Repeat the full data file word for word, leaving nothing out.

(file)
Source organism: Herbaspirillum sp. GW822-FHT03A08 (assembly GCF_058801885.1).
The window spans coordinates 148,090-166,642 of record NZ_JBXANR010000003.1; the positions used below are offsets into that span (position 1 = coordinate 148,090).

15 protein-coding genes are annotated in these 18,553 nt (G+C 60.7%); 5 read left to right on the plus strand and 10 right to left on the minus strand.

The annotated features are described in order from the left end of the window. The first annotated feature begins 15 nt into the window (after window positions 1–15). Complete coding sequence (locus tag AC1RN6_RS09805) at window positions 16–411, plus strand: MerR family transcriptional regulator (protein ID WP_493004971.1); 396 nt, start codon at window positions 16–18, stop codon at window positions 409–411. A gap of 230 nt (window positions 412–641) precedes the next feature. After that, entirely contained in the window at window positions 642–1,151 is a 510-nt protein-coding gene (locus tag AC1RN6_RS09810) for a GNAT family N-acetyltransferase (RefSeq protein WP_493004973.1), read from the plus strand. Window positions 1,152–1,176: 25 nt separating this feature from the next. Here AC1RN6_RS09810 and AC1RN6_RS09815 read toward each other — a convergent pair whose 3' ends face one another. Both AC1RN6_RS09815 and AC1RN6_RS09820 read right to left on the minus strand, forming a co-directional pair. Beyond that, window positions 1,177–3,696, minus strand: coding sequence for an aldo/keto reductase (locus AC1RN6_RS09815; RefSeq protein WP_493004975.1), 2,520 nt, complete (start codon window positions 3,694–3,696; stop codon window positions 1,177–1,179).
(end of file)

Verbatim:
Source organism: Herbaspirillum sp. GW822-FHT03A08 (assembly GCF_058801885.1).
The window spans coordinates 148,090-166,642 of record NZ_JBXANR010000003.1; the positions used below are offsets into that span (position 1 = coordinate 148,090).

15 protein-coding genes are annotated in these 18,553 nt (G+C 60.7%); 5 read left to right on the plus strand and 10 right to left on the minus strand.

The annotated features are described in order from the left end of the window. The first annotated feature begins 15 nt into the window (after window positions 1–15). Complete coding sequence (locus tag AC1RN6_RS09805) at window positions 16–411, plus strand: MerR family transcriptional regulator (protein ID WP_493004971.1); 396 nt, start codon at window positions 16–18, stop codon at window positions 409–411. A gap of 230 nt (window positions 412–641) precedes the next feature. After that, entirely contained in the window at window positions 642–1,151 is a 510-nt protein-coding gene (locus tag AC1RN6_RS09810) for a GNAT family N-acetyltransferase (RefSeq protein WP_493004973.1), read from the plus strand. Window positions 1,152–1,176: 25 nt separating this feature from the next. Here AC1RN6_RS09810 and AC1RN6_RS09815 read toward each other — a convergent pair whose 3' ends face one another. Both AC1RN6_RS09815 and AC1RN6_RS09820 read right to left on the minus strand, forming a co-directional pair. Beyond that, window positions 1,177–3,696, minus strand: coding sequence for an aldo/keto reductase (locus AC1RN6_RS09815; RefSeq protein WP_493004975.1), 2,520 nt, complete (start codon window positions 3,694–3,696; stop codon window positions 1,177–1,179).